STAT3402 Communication and Problem Solving with Statistics
- 6 points
|Semester 2||UWA (Perth)||Face to face|
- Details for undergraduate courses
- The area of knowledge for this unit is Mathematical and Physical Sciences
- Category A broadening unit for Bachelor of Science students where relevant according to the broadening requirements for each student
- Level 3 elective
- This unit develops the interdisciplinary communication and problem-solving skills needed by a quantitative professional, such as a professional statistical consultant or a quantitative researcher working as part of a multidisciplinary research team. The main aims are to expose students to the types of challenges in communication and in problem solving that typically arise in this professional context, and to equip students with basic strategies and skills for interdisciplinary communication and problem solving. Interdisciplinary communication skills include written and oral communication in technical and non-technical language and in formal or informal presentations, interpersonal and presentational skills, and ethical awareness. Problem solving is a process that involves acquiring an understanding of the problem, identifying and clarifying the essential parts of the problem, reformulating the problem in a quantitative setting, making strategic and tactical decisions about handling the problem, tackling the technical core of the problem, translating the results back to the original context, and presenting the results in a comprehensible manner to the client. The unit covers all phases of the problem-solving process, giving strategies for each phase.
- Students are able to (1) demonstrate and reflect on a range of professional reporting and writing styles and skills used by quantitative researchers; (2) demonstrate and reflect on a range of professional speaking and presentation skills used by quantitative researchers; (3) demonstrate and reflect on a range of professional critical information literacy concepts and skills expected of quantitative researchers—in particular, to access and critically appraise information from various sources, including formal statistical content in journal articles and media publications; (4) demonstrate and reflect on a range of professional interpersonal concepts and skills required of a successful statistical consultant; (5) effectively analyse data and communicate statistical results clearly to a non-technical audience by both written and oral presentations; and (6) demonstrate statistical problem-solving skills in addressing a scientific enquiry from a client.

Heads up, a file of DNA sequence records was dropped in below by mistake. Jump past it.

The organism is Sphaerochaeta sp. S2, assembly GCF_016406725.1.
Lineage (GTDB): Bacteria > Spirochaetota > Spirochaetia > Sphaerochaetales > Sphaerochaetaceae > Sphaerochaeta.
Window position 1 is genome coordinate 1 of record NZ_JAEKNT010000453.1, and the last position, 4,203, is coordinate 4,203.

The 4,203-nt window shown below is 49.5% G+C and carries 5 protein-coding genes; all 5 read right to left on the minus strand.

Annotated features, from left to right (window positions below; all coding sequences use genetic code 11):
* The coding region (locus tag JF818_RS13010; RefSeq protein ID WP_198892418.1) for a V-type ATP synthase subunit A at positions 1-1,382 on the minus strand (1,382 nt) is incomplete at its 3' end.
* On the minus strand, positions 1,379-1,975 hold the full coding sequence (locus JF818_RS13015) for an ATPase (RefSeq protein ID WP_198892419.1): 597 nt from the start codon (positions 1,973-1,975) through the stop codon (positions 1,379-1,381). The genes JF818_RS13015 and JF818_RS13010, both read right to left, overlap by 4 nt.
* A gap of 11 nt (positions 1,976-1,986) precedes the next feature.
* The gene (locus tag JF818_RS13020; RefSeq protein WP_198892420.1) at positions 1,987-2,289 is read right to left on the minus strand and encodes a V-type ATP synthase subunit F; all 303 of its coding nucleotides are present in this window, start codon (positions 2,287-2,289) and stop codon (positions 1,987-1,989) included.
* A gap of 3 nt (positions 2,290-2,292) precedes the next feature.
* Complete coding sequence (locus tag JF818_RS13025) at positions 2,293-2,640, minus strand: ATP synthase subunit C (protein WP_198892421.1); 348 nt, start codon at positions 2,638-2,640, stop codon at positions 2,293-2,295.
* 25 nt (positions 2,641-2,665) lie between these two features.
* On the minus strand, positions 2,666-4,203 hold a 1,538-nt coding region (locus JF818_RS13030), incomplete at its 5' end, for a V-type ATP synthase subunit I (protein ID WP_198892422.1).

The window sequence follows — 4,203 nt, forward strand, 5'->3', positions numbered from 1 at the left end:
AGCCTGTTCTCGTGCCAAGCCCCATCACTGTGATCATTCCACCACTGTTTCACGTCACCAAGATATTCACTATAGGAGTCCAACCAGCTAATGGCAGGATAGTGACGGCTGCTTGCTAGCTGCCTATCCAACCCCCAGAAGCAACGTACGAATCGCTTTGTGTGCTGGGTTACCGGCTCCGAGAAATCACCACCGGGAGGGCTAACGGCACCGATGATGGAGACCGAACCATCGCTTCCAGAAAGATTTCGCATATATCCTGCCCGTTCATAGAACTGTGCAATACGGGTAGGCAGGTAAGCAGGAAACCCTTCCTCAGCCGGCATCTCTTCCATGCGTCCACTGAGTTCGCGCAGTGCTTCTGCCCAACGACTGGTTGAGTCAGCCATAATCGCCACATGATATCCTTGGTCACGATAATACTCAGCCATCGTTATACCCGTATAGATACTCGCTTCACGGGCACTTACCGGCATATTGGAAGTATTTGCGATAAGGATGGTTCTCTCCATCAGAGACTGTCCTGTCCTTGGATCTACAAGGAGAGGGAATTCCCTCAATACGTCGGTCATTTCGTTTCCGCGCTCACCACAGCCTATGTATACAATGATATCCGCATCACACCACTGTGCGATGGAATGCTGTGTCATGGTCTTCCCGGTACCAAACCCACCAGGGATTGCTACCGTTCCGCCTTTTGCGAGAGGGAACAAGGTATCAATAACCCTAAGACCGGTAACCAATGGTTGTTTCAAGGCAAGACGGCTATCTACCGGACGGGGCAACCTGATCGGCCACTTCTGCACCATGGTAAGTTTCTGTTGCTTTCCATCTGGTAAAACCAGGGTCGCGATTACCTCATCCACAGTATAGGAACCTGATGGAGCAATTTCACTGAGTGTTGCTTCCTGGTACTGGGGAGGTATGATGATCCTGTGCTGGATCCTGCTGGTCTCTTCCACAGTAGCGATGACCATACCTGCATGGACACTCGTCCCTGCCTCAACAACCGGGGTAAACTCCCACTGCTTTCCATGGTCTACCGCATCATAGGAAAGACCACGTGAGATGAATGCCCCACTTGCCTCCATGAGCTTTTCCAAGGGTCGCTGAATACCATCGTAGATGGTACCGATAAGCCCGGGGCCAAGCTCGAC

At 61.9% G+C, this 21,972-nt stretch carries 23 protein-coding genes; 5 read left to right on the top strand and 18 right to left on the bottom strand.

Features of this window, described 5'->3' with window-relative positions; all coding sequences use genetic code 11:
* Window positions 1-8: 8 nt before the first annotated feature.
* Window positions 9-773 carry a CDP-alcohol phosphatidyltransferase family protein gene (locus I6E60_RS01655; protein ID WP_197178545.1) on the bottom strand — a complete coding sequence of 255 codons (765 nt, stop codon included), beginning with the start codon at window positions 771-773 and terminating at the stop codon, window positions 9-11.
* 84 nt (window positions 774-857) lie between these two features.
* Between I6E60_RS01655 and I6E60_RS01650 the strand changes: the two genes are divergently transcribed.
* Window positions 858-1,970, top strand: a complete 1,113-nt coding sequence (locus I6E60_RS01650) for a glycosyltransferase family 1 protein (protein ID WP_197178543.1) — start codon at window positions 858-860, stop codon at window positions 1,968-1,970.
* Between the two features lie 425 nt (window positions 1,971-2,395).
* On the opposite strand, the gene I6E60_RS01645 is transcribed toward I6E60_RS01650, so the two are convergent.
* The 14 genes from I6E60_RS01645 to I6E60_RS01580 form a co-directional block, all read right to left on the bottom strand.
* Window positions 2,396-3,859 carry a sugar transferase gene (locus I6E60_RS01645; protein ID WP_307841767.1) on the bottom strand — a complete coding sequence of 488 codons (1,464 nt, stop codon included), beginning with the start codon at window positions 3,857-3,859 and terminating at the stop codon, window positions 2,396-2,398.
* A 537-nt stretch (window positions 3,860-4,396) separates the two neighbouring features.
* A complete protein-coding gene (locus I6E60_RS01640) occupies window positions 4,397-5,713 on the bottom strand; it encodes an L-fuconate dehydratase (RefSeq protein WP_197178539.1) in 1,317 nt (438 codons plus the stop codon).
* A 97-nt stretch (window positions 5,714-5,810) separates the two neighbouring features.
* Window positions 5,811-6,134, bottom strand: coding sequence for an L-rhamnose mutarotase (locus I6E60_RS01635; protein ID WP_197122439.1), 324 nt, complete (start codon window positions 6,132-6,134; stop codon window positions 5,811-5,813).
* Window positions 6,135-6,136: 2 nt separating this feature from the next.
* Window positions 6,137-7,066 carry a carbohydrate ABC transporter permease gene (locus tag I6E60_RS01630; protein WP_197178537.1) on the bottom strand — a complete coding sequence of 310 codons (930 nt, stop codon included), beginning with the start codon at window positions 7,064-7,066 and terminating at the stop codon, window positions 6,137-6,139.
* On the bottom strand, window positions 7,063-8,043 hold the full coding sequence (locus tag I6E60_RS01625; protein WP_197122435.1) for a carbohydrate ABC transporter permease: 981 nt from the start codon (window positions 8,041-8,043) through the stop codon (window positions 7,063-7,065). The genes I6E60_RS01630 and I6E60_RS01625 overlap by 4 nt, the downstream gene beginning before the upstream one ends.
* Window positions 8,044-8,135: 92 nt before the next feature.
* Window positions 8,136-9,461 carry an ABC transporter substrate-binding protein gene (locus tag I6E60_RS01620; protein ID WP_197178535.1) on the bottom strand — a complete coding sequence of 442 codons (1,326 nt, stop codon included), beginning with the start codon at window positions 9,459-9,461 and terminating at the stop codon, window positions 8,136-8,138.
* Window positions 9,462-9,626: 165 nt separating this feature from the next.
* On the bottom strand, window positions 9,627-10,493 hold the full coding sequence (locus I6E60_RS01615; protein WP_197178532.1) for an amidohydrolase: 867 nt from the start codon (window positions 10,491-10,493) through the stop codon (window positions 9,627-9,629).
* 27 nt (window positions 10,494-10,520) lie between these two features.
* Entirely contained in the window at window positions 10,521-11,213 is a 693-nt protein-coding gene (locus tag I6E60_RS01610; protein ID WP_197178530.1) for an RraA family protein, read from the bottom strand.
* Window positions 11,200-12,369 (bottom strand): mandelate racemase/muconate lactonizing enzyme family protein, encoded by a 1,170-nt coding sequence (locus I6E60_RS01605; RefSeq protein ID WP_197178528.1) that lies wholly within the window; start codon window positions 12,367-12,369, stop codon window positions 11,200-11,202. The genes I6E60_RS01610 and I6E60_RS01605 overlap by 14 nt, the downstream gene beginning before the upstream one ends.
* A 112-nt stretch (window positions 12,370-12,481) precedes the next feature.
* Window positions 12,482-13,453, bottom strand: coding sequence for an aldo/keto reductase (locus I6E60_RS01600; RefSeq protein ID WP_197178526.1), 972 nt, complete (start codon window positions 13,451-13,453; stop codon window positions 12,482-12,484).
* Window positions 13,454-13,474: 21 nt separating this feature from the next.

- Indicative assessments in this unit are as follows: (1) oral presentations; (2) a writing practice assignment; (3) a formal project report to the client; and (4) laboratory tests. Further information is available in the unit outline.
Supplementary assessment is not available in this unit except in the case of a bachelor's pass degree student who has obtained a mark of 45 to 49 overall and is currently enrolled in this unit, and it is the only remaining unit that the student must pass in order to complete their course.
- Unit Coordinator(s)
- Professor Inge Koch
- Unit rules
- STAT3401 Advanced Data Analysis
- Contact hours
- lectures: 2 hours per week; practical classes: 1 hour per week; labs: 1 hour per week
- The availability of units in Semester 1, 2, etc. was correct at the time of publication but may be subject to change.
- All students are responsible for identifying when they need assistance to improve their academic learning, research, English language and numeracy skills; seeking out the services and resources available to help them; and applying what they learn. Students are encouraged to register for free online support through GETSmart; to help themselves to the extensive range of resources on UWA's STUDYSmarter website; and to participate in WRITESmart and (ma+hs)Smart drop-ins and workshops.
- Books and other material wherever listed may be subject to change. Book lists relating to 'Preliminary reading', 'Recommended reading' and 'Textbooks' are, in most cases, available at the University Co-operative Bookshop (from early January) and appropriate administrative offices for students to consult. Where texts are listed in the unit description above, an asterisk (*) indicates that the book is available in paperback.